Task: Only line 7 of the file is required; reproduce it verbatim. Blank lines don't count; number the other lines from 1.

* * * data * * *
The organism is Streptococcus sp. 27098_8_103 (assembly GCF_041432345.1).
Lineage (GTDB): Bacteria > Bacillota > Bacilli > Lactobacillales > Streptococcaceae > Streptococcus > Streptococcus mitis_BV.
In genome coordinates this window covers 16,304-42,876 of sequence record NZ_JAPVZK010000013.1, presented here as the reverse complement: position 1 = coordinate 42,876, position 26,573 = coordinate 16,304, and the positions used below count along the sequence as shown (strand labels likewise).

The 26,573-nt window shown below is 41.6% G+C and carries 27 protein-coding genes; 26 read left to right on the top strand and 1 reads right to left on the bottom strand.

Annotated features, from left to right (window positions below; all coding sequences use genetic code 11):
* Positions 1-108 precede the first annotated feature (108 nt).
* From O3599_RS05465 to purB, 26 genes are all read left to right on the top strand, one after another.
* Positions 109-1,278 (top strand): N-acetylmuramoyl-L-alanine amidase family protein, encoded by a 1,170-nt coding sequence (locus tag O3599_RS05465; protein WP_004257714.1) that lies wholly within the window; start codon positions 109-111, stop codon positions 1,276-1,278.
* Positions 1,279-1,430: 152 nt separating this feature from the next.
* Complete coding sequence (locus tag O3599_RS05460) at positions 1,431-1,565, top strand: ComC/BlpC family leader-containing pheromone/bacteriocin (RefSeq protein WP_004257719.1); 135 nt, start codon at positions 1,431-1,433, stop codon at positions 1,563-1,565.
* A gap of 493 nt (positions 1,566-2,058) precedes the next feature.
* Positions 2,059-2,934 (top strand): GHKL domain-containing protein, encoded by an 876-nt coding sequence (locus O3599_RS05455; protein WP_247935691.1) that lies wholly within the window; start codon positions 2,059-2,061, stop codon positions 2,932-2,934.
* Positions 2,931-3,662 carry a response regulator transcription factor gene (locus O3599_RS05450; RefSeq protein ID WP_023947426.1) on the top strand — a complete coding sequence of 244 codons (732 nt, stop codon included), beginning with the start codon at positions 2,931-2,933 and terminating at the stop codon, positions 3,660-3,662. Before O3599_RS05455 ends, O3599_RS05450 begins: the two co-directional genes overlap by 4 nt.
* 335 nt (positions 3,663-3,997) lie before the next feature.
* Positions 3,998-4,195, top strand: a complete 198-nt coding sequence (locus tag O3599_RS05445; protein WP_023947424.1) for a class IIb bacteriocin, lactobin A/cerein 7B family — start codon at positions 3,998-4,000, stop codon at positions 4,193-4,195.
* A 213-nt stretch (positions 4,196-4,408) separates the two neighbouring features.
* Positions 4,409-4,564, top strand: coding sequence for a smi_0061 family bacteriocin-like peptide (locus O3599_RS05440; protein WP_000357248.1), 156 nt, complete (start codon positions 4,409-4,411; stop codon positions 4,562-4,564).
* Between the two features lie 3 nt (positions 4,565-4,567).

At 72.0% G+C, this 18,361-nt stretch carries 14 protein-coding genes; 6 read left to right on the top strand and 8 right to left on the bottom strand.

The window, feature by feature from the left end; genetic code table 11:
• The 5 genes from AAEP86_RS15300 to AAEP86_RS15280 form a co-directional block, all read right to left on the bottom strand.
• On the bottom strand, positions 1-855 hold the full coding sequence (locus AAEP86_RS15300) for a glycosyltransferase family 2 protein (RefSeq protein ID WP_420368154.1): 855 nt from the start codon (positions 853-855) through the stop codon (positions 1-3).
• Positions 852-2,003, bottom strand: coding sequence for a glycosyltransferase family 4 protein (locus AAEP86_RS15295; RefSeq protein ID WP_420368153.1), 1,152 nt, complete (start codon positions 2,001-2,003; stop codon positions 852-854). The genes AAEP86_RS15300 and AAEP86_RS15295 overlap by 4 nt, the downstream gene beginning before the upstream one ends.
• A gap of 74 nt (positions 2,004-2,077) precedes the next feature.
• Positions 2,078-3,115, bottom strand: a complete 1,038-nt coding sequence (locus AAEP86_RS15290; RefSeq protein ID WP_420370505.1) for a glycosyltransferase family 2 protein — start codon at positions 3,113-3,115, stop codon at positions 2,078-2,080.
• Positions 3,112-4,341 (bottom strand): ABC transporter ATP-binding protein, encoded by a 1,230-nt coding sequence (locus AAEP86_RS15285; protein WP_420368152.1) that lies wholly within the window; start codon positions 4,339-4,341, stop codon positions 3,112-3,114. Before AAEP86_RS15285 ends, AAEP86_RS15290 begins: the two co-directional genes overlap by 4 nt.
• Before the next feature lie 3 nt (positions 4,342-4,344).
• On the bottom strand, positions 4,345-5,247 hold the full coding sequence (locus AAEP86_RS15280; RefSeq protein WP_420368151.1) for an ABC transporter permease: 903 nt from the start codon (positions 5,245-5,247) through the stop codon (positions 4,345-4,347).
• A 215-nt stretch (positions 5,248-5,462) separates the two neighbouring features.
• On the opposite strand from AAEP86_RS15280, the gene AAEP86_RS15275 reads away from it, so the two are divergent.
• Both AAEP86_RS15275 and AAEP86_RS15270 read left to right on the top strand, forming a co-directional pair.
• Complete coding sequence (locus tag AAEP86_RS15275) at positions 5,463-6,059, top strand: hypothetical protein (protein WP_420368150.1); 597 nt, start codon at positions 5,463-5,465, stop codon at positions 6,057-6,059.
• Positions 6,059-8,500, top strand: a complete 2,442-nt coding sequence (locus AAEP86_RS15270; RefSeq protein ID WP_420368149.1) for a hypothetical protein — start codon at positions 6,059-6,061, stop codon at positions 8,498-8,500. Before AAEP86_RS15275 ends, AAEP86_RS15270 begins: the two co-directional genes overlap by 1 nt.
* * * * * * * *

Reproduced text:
* From O3599_RS05465 to purB, 26 genes are all read left to right on the top strand, one after another.